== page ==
Did I Say the World Was Flat? Sorry, I Misspoke

We’ve all said some pretty outrageous things that have no basis in fact or in any kind of reasoned analysis. Most of what college sophomores say, if I remember correctly, falls into that category. And when you think about it, the rhetoric during a heated political campaign season sounds a lot like the late-night rantings of dorm creatures with stacks of unread books. Like college sophomores, politicians exaggerate, make wild assumptions and get worked up over subjects they only dimly understand.

Maybe Rep. Todd Akin, the Republican from Missouri who’s running for U.S. Senate, was sleep-deprived and running on NoDoz when he said on an Aug. 19 broadcast of KTVI-St. Louis’ “Jaco Report” that “if it’s a legitimate rape the female body has ways to try to shut that whole thing down.”

Judging from the way Akin delivered that pronouncement on the show, he believed at the time that what he was saying was a true, medical fact, based on what he “understands from doctors.” The congressman was riffing on his beliefs, but this was no dorm room.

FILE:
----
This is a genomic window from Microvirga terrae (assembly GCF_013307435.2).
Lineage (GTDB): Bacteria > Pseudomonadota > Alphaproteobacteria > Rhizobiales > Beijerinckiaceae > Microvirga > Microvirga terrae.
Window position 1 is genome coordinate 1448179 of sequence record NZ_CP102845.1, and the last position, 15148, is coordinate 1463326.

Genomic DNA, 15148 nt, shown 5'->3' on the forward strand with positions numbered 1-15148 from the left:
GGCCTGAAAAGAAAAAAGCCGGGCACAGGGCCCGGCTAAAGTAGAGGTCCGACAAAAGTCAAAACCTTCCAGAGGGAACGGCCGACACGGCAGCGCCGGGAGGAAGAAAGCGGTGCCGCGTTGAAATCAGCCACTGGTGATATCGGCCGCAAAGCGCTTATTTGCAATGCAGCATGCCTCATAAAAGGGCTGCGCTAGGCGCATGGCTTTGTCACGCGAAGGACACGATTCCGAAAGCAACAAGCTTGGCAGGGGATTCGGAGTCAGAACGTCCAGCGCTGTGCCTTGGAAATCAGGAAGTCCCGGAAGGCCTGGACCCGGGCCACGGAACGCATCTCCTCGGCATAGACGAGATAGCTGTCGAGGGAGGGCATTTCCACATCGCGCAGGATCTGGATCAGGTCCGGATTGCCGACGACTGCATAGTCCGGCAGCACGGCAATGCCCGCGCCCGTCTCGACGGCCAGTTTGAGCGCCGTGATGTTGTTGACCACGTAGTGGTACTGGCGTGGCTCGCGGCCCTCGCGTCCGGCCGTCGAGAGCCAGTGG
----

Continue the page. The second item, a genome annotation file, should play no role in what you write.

Party leaders were soon calling on Akin to pull out of the election and, to save himself, Akin turned to the most misused, abused and vague form of public apology: he said that he “misspoke.”

Hiding behind “misspoke” is not a Republican tactic—Democrats use it, athletes use it, CEOs use it. To the reader or listener, “misspoke” connotes the inability to be held accountable for one’s actions and the unwillingness to apologize for saying something dumb, hurtful or both.

Inevitably, Akin gave a real apology, saying that his comments were “ill-conceived” and “wrong,” and that he just wants “to apologize to those that I’ve hurt.”

We’re all susceptible to thoughtless riffs, but our apologies need to be seriously considered and meaningful, even if our sketchy opinions are the opposite.

—Steve Goldstein

Follow Steve Goldstein: @SGoldsteinAI